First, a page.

Horizon Project: What do the students think after week 1?
At the start of Week 2 of the Horizon Project I recorded a podcast with my Grade 11 ITGS class to document how they feel the project is progressing. I also asked them what they thought about the use of either British or American English and whether they perceived any problems with using one or the other or both. This concept of an international standard has been a hot topic for discussion on the Horizon Project Ning this week (a private Ning for teachers and participants in the Horizon Project). We have been considering the possibilities and trying to establish a mode of working for this type of international project.
In summary, the main points the students have raised today:
Overall, do not be put off by the negativity of some of these responses. My students are always very honest with me and I appreciate this candid approach. I think what they have to say is valid and that it is a fair assessment of the state of play at this stage in the project.
- A feeling that the project has got 'too big' compared to the Flat Classroom Project with too many wiki pages to look at
- Acknowledgement that some students are working well and that the Project Managers job is doable within the structure provided
- Ongoing feelings of frustration when students from other classes do not communicate
- Concern that the timeline is not long enough (6 weeks may be better)
- Problems with the facility of Wikispaces (one student has emailed the Help desk already over this)
- Discussion about the use of different communication methods and whether they are enhancing the project or not
- British vs American English: a general feeling that this is not important and that communication of the message is and should be the main focus
I welcome your responses to this podcast.
hz07 horizonproject07 teacher_reflection student_reflection
Interesting conversation (in your podcast). I was very intrigued by the students' responses to Twitter and English spellings.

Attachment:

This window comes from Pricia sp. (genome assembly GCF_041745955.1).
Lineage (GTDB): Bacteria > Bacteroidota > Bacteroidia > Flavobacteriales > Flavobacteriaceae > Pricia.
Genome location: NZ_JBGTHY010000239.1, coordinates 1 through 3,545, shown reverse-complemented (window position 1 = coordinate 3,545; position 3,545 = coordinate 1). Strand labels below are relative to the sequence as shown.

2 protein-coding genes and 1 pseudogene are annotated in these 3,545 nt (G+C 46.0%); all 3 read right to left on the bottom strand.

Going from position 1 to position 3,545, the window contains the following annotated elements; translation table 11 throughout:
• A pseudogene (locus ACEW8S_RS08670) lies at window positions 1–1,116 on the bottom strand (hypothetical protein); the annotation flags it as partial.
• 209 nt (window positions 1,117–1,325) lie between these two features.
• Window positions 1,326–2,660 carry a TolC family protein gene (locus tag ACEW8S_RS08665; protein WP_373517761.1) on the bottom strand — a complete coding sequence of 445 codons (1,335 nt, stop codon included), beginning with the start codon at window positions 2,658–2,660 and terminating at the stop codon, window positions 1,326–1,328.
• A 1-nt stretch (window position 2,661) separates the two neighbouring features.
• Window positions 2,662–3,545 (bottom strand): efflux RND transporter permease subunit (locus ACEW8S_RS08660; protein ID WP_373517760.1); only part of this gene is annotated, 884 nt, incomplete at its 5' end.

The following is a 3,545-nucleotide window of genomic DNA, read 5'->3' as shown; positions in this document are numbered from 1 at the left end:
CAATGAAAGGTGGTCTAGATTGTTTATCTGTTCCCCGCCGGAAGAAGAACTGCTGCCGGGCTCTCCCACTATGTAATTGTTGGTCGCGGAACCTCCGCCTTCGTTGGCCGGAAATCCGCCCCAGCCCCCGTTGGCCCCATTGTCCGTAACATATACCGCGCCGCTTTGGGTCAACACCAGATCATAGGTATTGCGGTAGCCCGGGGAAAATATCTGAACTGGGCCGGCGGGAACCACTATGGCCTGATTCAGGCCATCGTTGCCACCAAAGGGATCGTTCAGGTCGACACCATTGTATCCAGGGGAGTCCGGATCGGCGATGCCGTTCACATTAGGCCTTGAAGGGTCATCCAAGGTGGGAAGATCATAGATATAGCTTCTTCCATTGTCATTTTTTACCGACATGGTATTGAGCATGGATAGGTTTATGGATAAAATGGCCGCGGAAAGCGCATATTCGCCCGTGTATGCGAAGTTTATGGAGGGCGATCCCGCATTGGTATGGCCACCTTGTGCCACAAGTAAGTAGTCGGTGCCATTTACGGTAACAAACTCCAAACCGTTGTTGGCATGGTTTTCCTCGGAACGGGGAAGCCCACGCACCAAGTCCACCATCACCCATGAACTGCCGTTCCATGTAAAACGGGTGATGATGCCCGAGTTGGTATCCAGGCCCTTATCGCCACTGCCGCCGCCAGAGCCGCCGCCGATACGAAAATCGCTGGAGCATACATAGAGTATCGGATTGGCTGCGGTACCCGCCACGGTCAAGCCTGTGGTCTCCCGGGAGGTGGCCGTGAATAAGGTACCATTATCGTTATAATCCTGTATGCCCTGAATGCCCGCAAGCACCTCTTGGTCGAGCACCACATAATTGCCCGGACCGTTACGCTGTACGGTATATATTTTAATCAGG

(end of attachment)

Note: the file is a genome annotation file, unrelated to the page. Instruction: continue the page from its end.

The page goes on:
To summarize my feelings about spellings (as I sent them via Twitter):
Given that the largest % of your visitors are from the US, it might be best that you spell "in Rome as the Romans spell" - so as to cater to your largest audience.
But, then again, I'm a "US-centric yankee" - so you can take my opinion for what it's worth. : )
My students and I discussed things as well -- they are a little frustrated with some partners not communicating as well. Also, they are struggling with when is it research and when am I predicting. We'll chat tonight and discuss what we can do to simplify things!
I am posting this on behalf of Paul Fairbrother who sent this via email (he was having trouble accessing this comment facility).
"Some brief thoughts Julie.
On reflection, perhaps 6 weeks would have been more appropriate for this ambitious project, which is certainly a step-up from its
predecessor (Flat Classroom Project). This would allow students chance to get to know each other and engage with the requirements of the project. It would also perhaps mitigate to a certain extent the
frustrations felt by some students when their counterparts do not
communicate in a timely fashion/at all (!). No doubt some of the
students are also a little anxious as this kind of activity may well
be new to them and indeed they may lack confidence in the use of some
of the technology tools. It is good to hear that the students are not
fazed by whether US/UK/other English is being used."
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